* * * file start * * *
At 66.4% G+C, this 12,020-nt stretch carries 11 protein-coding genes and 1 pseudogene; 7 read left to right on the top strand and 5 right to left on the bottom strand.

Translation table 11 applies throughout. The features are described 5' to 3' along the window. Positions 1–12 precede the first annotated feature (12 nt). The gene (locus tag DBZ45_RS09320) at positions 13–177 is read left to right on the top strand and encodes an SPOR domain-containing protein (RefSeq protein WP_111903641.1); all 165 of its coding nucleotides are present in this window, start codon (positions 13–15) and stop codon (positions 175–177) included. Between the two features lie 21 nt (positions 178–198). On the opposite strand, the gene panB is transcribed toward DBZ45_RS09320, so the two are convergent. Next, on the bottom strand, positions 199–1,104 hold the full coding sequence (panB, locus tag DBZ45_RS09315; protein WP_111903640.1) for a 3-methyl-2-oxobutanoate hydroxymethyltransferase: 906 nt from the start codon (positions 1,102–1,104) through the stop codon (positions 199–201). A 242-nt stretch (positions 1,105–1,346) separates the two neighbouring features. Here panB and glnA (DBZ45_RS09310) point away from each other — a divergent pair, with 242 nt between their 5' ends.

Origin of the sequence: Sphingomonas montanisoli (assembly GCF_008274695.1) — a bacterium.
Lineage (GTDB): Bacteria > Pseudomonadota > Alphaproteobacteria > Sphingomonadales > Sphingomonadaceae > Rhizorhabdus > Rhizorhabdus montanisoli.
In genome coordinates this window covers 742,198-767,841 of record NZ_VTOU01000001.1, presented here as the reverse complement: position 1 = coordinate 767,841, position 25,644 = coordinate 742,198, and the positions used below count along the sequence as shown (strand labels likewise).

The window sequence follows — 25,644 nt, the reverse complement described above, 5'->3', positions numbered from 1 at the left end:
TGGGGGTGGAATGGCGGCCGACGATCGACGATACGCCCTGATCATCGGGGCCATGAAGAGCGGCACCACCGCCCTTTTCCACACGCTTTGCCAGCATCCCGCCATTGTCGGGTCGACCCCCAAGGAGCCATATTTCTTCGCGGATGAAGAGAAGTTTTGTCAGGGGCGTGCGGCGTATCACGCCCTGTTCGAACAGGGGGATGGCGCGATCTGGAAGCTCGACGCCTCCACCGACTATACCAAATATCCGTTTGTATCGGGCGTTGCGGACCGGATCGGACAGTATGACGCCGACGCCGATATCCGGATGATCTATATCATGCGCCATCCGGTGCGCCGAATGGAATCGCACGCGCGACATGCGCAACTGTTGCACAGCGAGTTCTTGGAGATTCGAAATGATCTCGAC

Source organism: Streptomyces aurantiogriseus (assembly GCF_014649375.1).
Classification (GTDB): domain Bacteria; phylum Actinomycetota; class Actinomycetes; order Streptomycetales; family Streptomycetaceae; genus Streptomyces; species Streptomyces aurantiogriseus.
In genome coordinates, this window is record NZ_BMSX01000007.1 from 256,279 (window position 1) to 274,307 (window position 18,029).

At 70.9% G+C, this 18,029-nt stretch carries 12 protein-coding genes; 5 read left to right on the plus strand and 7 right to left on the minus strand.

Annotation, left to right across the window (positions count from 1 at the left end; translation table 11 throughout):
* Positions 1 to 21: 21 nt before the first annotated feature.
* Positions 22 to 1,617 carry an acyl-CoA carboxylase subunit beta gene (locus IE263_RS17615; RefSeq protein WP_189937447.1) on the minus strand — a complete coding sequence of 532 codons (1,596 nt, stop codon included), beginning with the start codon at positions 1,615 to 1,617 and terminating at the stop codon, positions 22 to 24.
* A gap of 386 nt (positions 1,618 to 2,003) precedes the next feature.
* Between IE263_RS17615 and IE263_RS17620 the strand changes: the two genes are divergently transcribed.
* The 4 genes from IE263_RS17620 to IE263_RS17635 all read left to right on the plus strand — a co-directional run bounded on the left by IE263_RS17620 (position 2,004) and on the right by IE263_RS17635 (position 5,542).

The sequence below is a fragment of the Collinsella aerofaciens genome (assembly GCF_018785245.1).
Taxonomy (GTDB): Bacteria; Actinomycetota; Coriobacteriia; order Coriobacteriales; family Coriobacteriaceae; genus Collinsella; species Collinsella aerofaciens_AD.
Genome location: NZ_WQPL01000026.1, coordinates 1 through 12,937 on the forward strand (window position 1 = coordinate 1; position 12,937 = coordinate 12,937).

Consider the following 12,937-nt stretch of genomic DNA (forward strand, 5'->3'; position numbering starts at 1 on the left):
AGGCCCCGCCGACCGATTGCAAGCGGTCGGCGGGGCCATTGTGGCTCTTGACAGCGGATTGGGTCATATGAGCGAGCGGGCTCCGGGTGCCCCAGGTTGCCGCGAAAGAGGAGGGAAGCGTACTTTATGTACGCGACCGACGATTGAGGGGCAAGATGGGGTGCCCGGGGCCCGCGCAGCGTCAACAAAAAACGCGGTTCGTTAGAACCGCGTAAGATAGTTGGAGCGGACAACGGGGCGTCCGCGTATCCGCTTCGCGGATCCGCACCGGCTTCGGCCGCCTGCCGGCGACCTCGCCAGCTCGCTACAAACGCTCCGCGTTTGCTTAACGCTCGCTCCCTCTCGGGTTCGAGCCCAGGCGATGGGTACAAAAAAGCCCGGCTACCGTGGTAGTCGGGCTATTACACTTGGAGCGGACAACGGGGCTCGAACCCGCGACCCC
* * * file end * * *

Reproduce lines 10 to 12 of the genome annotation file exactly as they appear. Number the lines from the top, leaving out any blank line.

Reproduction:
In genome coordinates, this window is record NZ_BMSX01000007.1 from 256,279 (window position 1) to 274,307 (window position 18,029).

At 70.9% G+C, this 18,029-nt stretch carries 12 protein-coding genes; 5 read left to right on the plus strand and 7 right to left on the minus strand.

Annotation, left to right across the window (positions count from 1 at the left end; translation table 11 throughout):